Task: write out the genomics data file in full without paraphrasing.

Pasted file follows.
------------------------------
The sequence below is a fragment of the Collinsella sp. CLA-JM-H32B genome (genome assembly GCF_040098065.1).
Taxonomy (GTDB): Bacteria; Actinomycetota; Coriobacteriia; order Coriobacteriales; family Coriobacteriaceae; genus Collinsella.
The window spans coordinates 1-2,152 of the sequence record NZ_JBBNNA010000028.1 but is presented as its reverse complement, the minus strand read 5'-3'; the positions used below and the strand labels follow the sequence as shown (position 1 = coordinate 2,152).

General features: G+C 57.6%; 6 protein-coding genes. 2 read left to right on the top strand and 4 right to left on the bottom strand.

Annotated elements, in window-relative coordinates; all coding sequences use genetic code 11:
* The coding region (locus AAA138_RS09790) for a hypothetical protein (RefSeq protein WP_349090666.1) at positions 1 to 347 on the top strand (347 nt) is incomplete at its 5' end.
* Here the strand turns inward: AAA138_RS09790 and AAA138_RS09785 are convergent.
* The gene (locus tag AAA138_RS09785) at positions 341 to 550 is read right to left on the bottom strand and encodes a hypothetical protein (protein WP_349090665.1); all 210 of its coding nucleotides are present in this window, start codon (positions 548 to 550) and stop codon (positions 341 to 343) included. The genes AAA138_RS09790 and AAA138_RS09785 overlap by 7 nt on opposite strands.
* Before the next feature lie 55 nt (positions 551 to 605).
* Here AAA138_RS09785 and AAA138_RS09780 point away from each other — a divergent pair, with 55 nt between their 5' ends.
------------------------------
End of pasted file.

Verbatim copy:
The sequence below is a fragment of the Collinsella sp. CLA-JM-H32B genome (genome assembly GCF_040098065.1).
Taxonomy (GTDB): Bacteria; Actinomycetota; Coriobacteriia; order Coriobacteriales; family Coriobacteriaceae; genus Collinsella.
The window spans coordinates 1-2,152 of the sequence record NZ_JBBNNA010000028.1 but is presented as its reverse complement, the minus strand read 5'-3'; the positions used below and the strand labels follow the sequence as shown (position 1 = coordinate 2,152).

General features: G+C 57.6%; 6 protein-coding genes. 2 read left to right on the top strand and 4 right to left on the bottom strand.

Annotated elements, in window-relative coordinates; all coding sequences use genetic code 11:
* The coding region (locus AAA138_RS09790) for a hypothetical protein (RefSeq protein WP_349090666.1) at positions 1 to 347 on the top strand (347 nt) is incomplete at its 5' end.
* Here the strand turns inward: AAA138_RS09790 and AAA138_RS09785 are convergent.
* The gene (locus tag AAA138_RS09785) at positions 341 to 550 is read right to left on the bottom strand and encodes a hypothetical protein (protein WP_349090665.1); all 210 of its coding nucleotides are present in this window, start codon (positions 548 to 550) and stop codon (positions 341 to 343) included. The genes AAA138_RS09790 and AAA138_RS09785 overlap by 7 nt on opposite strands.
* Before the next feature lie 55 nt (positions 551 to 605).
* Here AAA138_RS09785 and AAA138_RS09780 point away from each other — a divergent pair, with 55 nt between their 5' ends.